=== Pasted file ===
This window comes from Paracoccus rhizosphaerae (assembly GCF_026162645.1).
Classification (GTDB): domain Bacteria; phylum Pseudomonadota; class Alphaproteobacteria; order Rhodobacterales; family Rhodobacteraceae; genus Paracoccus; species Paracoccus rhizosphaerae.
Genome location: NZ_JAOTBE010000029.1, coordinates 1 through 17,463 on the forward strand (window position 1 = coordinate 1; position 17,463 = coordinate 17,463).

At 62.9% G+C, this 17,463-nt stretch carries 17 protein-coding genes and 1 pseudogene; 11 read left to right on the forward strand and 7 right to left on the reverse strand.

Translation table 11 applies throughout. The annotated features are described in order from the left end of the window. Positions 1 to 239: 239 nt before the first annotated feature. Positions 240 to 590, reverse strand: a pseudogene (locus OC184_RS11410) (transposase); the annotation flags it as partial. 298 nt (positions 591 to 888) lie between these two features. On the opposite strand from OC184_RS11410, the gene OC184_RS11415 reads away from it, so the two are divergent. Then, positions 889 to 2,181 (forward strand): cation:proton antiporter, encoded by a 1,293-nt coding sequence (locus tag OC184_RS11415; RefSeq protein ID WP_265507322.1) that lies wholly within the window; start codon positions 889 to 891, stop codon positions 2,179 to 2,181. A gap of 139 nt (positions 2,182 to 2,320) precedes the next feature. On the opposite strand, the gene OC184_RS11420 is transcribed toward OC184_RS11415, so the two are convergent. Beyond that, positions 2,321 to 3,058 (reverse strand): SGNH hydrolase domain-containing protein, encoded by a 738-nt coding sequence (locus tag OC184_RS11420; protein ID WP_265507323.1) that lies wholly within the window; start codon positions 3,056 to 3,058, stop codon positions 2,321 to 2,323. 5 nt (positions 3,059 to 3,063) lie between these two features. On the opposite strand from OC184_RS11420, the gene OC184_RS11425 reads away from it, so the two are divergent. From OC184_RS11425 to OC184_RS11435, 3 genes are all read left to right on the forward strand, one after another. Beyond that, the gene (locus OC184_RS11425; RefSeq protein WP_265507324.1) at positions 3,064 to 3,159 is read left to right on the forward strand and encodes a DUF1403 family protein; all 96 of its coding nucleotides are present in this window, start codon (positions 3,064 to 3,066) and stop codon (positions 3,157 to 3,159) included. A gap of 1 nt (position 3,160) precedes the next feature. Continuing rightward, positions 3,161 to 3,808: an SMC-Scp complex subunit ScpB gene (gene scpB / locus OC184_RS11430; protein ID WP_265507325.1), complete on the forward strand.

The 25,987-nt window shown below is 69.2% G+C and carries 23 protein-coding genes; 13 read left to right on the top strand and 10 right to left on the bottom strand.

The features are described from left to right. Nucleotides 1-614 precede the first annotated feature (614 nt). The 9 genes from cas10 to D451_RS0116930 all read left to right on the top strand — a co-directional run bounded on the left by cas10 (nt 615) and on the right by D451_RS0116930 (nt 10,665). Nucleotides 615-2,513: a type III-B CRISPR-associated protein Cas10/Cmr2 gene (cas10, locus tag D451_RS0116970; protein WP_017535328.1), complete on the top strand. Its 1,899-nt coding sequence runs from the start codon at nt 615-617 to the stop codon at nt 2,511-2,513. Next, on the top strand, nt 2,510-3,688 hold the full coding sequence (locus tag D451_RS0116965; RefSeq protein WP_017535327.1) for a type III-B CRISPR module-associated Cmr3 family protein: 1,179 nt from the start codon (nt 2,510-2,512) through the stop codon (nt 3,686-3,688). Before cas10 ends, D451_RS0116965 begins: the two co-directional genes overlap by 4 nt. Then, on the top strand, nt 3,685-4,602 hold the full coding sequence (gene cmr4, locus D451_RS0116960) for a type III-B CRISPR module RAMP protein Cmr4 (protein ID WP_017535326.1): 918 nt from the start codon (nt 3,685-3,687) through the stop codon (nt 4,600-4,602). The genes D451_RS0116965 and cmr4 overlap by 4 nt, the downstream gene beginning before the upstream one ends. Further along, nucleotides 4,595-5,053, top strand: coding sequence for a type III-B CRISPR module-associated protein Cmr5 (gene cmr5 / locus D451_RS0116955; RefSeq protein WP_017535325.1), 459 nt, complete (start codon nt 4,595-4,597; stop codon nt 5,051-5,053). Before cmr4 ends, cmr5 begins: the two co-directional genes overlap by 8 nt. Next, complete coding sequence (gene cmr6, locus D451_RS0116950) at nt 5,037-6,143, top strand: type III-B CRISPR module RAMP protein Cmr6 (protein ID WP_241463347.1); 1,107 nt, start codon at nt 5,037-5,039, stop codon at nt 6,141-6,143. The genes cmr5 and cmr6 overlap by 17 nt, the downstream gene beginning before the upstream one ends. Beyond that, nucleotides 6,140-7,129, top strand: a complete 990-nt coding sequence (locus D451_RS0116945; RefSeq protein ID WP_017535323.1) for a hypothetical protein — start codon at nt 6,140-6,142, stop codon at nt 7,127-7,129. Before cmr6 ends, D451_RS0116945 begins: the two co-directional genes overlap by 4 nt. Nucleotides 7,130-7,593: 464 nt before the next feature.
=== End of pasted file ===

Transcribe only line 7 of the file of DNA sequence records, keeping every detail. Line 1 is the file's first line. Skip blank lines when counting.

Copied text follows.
The features are described from left to right. Nucleotides 1-614 precede the first annotated feature (614 nt). The 9 genes from cas10 to D451_RS0116930 all read left to right on the top strand — a co-directional run bounded on the left by cas10 (nt 615) and on the right by D451_RS0116930 (nt 10,665). Nucleotides 615-2,513: a type III-B CRISPR-associated protein Cas10/Cmr2 gene (cas10, locus tag D451_RS0116970; protein WP_017535328.1), complete on the top strand. Its 1,899-nt coding sequence runs from the start codon at nt 615-617 to the stop codon at nt 2,511-2,513. Next, on the top strand, nt 2,510-3,688 hold the full coding sequence (locus tag D451_RS0116965; RefSeq protein WP_017535327.1) for a type III-B CRISPR module-associated Cmr3 family protein: 1,179 nt from the start codon (nt 2,510-2,512) through the stop codon (nt 3,686-3,688). Before cas10 ends, D451_RS0116965 begins: the two co-directional genes overlap by 4 nt. Then, on the top strand, nt 3,685-4,602 hold the full coding sequence (gene cmr4, locus D451_RS0116960) for a type III-B CRISPR module RAMP protein Cmr4 (protein ID WP_017535326.1): 918 nt from the start codon (nt 3,685-3,687) through the stop codon (nt 4,600-4,602). The genes D451_RS0116965 and cmr4 overlap by 4 nt, the downstream gene beginning before the upstream one ends. Further along, nucleotides 4,595-5,053, top strand: coding sequence for a type III-B CRISPR module-associated protein Cmr5 (gene cmr5 / locus D451_RS0116955; RefSeq protein WP_017535325.1), 459 nt, complete (start codon nt 4,595-4,597; stop codon nt 5,051-5,053). Before cmr4 ends, cmr5 begins: the two co-directional genes overlap by 8 nt. Next, complete coding sequence (gene cmr6, locus D451_RS0116950) at nt 5,037-6,143, top strand: type III-B CRISPR module RAMP protein Cmr6 (protein ID WP_241463347.1); 1,107 nt, start codon at nt 5,037-5,039, stop codon at nt 6,141-6,143. The genes cmr5 and cmr6 overlap by 17 nt, the downstream gene beginning before the upstream one ends. Beyond that, nucleotides 6,140-7,129, top strand: a complete 990-nt coding sequence (locus D451_RS0116945; RefSeq protein ID WP_017535323.1) for a hypothetical protein — start codon at nt 6,140-6,142, stop codon at nt 7,127-7,129. Before cmr6 ends, D451_RS0116945 begins: the two co-directional genes overlap by 4 nt. Nucleotides 7,130-7,593: 464 nt before the next feature.